Syrous Tashnizi, Petitioner, v. Immigration and Naturalization Service, Respondent, 585 F.2d 781 (5th Cir. 1978)Annotate this Case
United States Court of Appeals,Fifth Circuit.
Dec. 7, 1978.
Sauer & Hormachea, Nancy Hormachea, Houston, Tex., for petitioner.
Griffin B. Bell, Atty. Gen., Philip Wilens, Chief, Government Reg. and Labor Section, James P. Morris, Eric Fisher, Attys., Dept. of Justice, Washington, D. C., for respondent.
R. W. Heston, Dist. Director, Immigration and Naturalization Service, Los Fresnos, Tex., Troy A. Adams, Dist. Director, Immigration and Naturalization Service, New Orleans, La., for other interested parties.
On Petition for Review of an order of the Board of Immigration Appeals.
Before GOLDBERG, AINSWORTH and HILL, Circuit Judges.
In this deportation proceeding the immigration judge found the petitioner deportable for failure to comply with the conditions of his nonimmigrant student status, a violation of Section 241(a) (9), Immigration and Nationality Act, 8 U.S.C. 1251(a) (9). The judge ordered that the petitioner be granted voluntary departure, and, in case the petitioner failed to depart voluntarily, the judge further ordered deportation.
The Board of Immigration Appeals dismissed the appeal by the petitioner and ordered the petitioner's departure or deportation as provided in the immigration judge's orders.
The decisions of the immigration judge and the Board of Immigration Appeals were based on two grounds. First, it was determined that the petitioner had been employed without the permission of the Immigration and Naturalization Service (INS), a violation of 8 C.F.R. § 214.2(f) (6). Second, it was determined that the petitioner failed to "pursue a full course of study," a violation of 8 C.F.R. § 214.2(f) (1a) and Section 101(a) (15) (F) (i), Immigration and Nationality Act, 8 U.S.C. § 1101(a) (15) (F) (i). Both these violations are grounds for deportation under 241(a) (9), Immigration and Nationality Act, 8 U.S.C. § 1251(a) (9).
Since we affirm the Board's order and its dismissal of the appeal on the first ground, dealing with the employment of the petitioner, we do not reach the second ground, dealing with the petitioner's pursuit of his studies.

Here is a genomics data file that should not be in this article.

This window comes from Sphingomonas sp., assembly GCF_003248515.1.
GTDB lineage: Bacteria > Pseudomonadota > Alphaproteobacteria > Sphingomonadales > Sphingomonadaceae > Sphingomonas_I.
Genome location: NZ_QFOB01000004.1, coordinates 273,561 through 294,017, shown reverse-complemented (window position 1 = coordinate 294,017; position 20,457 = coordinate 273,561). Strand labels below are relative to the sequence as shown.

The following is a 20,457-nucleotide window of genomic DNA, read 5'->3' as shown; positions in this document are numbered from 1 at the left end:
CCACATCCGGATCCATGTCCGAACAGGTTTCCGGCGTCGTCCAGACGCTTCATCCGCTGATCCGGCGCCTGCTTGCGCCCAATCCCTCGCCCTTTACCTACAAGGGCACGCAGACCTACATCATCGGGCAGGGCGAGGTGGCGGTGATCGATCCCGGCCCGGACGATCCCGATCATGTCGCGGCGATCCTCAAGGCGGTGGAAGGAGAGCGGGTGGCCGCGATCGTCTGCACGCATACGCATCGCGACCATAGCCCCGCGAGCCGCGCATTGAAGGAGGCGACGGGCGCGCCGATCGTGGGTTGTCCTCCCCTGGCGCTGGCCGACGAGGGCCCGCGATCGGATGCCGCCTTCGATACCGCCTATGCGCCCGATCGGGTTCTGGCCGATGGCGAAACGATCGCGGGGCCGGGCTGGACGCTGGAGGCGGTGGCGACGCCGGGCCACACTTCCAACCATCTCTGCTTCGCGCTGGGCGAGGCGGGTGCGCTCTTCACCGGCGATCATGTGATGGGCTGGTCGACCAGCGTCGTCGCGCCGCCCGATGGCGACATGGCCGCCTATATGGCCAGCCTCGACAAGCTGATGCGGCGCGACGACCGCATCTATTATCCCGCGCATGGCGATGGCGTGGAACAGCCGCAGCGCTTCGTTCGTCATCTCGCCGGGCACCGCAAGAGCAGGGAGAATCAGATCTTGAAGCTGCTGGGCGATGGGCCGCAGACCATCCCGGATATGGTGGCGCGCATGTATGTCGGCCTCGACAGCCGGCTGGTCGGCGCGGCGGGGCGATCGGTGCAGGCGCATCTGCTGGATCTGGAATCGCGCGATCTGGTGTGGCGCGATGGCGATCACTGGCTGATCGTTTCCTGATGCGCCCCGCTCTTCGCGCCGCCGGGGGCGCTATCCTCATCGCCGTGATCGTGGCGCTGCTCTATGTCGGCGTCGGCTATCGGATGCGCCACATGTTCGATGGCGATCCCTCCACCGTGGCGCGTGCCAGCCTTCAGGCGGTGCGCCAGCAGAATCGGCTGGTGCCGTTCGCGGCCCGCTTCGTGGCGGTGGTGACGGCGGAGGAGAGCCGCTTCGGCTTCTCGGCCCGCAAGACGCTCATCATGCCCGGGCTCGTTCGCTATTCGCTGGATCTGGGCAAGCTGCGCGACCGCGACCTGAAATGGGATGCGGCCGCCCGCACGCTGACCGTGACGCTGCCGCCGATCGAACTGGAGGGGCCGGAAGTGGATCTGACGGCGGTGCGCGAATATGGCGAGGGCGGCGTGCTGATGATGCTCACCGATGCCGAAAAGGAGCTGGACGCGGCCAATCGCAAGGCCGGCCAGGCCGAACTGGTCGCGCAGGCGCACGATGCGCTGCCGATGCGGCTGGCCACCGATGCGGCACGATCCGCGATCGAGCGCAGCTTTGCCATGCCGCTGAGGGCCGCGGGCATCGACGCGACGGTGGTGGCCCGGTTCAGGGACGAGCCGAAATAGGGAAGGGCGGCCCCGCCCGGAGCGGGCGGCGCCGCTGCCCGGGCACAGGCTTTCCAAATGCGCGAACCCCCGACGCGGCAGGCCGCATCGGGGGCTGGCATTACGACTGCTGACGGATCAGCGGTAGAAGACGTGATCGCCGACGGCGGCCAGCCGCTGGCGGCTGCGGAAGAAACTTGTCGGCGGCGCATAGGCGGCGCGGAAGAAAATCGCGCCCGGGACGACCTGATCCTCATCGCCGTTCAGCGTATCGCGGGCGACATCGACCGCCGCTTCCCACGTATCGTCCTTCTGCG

8 C.F.R. § 214.2(F) (6) provides that a nonimmigrant student, while school is in session, may work up to 20 hours per week with the authorization of the INS. Based on evidence presented at the hearing, the immigration judge determined that the petitioner had been working up to 40 hours a week and without any employment authorization from the INS.
The Board of Immigration Appeals correctly ruled that some of the evidence of the petitioner's employment was inadmissible because it was elicited from the petitioner on the stand after he was improperly denied his Fifth Amendment privilege against self-incrimination. The Board was also correct in finding that the letter from the Southland Corporation was admissible even though it was hearsay. Uncontradicted hearsay evidence is admissible in deportation proceedings if it is probative and its use is not " fundamentally unfair so as to deprive petitioner of due process." Marlowe v. INS, 457 F.2d 1314, 1315 (9th Cir. 1972).1
The determination that the petitioner was employed without INS authorization is supported by reasonable, substantial, and probative evidence on the record. 8 U.S.C. § 1105a(4). Thus, we affirm the order of the Board of Immigration Appeals providing for the voluntary departure of the petitioner, and in the event of a failure to depart as ordered by the Board, the deportation of the petitioner. In so affirming, we do not reach the finding by the immigration judge and the Board of Immigration Appeals that the petitioner violated 8 C.F.R. Section 214.2(f) (1a) by failing to complete 12 credits of work in the fall semester of 1977.
Rule 18, 5 Cir.; See Isbell Enterprises, Inc. v. Citizens Casualty Co. of New York et al., 5 Cir., 1970, 431 F.2d 409, Part I
However, the Board was wrong to rule, apparently in the alternative, that the immigration judge properly admitted the Southland letter under the business record exception to hearsay, Fed.R.Evid. 803(b). Specifically, the immigration judge was wrong to put on the stand the counsel for the immigration service, and to accept him as a trustworthy and qualified "custodian" for the document. It is clear from the transcript that the immigration lawyer had no personal knowledge that the letter was prepared, received or kept in the ordinary course of Southland or INS business. It is also clear that the letter was in his custody for the limited and temporary purpose of submitting it in evidence against the petitioner. In addition, we can not overlook the profound, though entirely proper, adversary bias of an attorney in such a situation